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5

If I understand correctly, it is probably just a pressure fit. You should be able to pry it so it comes straight out the edge of the door from where the cylinder sits. This picture is just of a normal doorknob, but same principle applies.


2

Your idea is possible. It will take as you may know already, a custom metal fabricator who is certified, to build to insure all welds will hold up under the weight of the assembly, since it will weigh hundreds of pounds. Using aluminum to make the base, sealed bearings in proper housings for the pivots. Counterbalance filled with lead to ease its operation, ...


2

The differences between the types of doors is pretty obvious in use: SOLID CORE DOORS Mimics the appearance and feel of a solid wood door Muffles sound better Heavier and slams better HOLLOW CORE DOORS Lighter and easier to handle than a real wood door Cheaper? Jeld-wen says: Hollow core doors are a good choice for areas where sound transmission ...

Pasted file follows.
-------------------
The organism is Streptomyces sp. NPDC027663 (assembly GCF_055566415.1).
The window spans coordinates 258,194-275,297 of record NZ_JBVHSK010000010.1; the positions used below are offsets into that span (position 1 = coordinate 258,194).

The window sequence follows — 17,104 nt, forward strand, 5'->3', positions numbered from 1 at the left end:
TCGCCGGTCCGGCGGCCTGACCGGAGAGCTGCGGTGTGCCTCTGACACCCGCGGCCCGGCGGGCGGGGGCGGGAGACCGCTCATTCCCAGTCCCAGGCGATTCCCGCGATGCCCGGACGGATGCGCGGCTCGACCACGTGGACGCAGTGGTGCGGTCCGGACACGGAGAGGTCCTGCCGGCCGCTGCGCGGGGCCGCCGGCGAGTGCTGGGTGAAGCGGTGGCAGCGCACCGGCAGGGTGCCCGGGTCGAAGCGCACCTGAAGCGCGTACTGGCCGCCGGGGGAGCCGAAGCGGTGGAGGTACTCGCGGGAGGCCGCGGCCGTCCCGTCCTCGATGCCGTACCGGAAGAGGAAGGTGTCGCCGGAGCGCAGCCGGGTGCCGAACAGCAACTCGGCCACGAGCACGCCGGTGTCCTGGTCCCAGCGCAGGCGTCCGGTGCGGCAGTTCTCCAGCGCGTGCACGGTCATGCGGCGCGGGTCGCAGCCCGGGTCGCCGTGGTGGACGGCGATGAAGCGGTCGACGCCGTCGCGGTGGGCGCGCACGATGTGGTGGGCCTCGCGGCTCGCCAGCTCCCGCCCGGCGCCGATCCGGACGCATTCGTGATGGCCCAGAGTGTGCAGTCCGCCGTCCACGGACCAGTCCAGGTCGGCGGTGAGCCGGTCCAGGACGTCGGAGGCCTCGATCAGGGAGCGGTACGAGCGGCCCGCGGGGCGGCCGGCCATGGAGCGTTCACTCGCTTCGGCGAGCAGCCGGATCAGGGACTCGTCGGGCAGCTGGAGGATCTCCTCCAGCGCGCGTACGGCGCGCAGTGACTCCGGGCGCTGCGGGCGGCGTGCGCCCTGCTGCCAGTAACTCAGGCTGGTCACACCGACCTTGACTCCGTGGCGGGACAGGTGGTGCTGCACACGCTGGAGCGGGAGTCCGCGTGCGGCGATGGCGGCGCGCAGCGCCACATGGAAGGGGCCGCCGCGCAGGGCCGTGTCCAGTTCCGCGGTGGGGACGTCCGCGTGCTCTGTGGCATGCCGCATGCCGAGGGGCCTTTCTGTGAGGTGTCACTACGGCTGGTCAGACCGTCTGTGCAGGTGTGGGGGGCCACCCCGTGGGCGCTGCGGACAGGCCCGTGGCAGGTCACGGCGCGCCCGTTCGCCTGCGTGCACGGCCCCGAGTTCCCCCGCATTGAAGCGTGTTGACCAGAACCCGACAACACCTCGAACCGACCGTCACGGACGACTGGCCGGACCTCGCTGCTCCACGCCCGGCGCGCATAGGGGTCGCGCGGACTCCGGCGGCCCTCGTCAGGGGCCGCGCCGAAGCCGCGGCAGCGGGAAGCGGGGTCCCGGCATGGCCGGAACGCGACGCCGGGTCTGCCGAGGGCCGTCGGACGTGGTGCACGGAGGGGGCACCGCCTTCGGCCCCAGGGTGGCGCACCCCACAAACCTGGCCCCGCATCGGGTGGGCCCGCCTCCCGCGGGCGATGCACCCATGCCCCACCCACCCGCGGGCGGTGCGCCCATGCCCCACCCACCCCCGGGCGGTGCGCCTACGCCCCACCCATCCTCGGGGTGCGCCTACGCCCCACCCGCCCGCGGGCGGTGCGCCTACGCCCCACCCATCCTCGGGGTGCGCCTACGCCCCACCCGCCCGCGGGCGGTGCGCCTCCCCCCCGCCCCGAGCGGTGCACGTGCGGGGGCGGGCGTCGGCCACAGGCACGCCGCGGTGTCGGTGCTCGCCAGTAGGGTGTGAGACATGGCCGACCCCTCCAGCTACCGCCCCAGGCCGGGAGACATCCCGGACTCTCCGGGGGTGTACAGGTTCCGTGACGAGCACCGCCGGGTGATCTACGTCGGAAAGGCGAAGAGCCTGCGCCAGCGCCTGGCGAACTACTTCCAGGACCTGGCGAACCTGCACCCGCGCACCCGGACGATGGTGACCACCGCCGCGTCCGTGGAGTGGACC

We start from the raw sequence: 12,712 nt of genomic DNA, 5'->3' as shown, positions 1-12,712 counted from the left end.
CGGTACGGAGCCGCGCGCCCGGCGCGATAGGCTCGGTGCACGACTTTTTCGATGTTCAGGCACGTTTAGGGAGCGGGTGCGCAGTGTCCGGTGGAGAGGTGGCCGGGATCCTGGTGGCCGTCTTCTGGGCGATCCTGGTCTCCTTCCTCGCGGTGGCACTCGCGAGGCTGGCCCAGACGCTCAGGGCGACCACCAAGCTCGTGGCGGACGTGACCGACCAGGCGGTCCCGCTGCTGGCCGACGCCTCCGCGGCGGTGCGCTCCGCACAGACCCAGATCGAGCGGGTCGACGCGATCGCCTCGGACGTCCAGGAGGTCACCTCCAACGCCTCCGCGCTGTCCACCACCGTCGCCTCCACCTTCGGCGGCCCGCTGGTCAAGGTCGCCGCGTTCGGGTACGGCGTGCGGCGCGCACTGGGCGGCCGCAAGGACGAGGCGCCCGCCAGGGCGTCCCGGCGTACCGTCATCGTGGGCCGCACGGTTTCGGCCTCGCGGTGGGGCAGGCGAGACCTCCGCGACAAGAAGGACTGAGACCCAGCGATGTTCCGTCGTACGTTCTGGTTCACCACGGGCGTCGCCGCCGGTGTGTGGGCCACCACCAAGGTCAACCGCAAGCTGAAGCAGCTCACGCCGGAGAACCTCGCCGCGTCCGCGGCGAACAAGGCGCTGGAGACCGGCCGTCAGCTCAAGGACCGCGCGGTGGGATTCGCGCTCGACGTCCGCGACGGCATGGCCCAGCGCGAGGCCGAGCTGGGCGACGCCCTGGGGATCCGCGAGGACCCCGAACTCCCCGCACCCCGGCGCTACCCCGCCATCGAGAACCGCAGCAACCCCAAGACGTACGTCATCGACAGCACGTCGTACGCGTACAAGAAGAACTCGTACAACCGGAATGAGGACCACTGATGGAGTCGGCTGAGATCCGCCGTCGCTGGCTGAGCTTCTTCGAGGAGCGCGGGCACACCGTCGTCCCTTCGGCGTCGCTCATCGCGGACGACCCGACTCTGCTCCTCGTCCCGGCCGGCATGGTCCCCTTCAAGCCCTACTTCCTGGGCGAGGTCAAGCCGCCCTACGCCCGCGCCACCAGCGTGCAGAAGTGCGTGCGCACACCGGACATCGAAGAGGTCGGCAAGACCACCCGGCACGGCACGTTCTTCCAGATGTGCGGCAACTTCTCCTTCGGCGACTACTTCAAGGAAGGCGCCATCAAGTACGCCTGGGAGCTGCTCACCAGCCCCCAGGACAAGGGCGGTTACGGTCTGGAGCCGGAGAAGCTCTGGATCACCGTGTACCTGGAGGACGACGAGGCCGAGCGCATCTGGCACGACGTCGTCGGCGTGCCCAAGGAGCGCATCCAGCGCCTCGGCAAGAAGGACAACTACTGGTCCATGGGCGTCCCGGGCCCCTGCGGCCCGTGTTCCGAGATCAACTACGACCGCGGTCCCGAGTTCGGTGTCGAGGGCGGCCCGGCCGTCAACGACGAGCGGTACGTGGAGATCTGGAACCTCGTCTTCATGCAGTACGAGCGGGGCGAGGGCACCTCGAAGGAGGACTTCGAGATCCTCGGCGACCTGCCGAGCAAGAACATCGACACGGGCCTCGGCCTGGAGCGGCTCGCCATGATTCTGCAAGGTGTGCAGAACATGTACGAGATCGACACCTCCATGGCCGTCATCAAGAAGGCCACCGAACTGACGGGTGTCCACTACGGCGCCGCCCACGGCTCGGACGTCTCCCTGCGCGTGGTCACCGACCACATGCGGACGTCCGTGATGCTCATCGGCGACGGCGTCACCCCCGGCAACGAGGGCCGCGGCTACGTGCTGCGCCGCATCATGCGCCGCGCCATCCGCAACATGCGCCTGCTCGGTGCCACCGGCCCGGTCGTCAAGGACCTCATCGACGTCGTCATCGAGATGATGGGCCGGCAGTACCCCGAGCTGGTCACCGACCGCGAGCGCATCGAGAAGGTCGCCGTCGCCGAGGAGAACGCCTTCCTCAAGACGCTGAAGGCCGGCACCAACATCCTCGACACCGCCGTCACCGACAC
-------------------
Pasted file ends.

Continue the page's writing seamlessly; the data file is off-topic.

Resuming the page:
2

That appears to be a concealed overhead door stop. You might have to search around a bit to find the right style and size - if you know the manufacturer of the door you can try there to see if they sell replacement parts.


1

Your instincts are right. Bumping out the lower hinge just a bit should raise the lock mechanism a bit and may allow it to properly engage the strikeplate. You also get the risk of messing with well functioning hinges. It may cause the door to self-swing (or even bind at the top or sides). But the test is easy. Slightly loosen the lower hinge screws on the ...


1

I would have to agree with @Jack that this is likely possible (and also that you've want a qualified fabricator). However, I wouldn't risk doing this without consulting an engineer and this is why: Counter-weight system: Lets assume that just for the sake of argument that the door itself (the side labeled "B") weighs 300 pounds (metal, tile, thinset, ...



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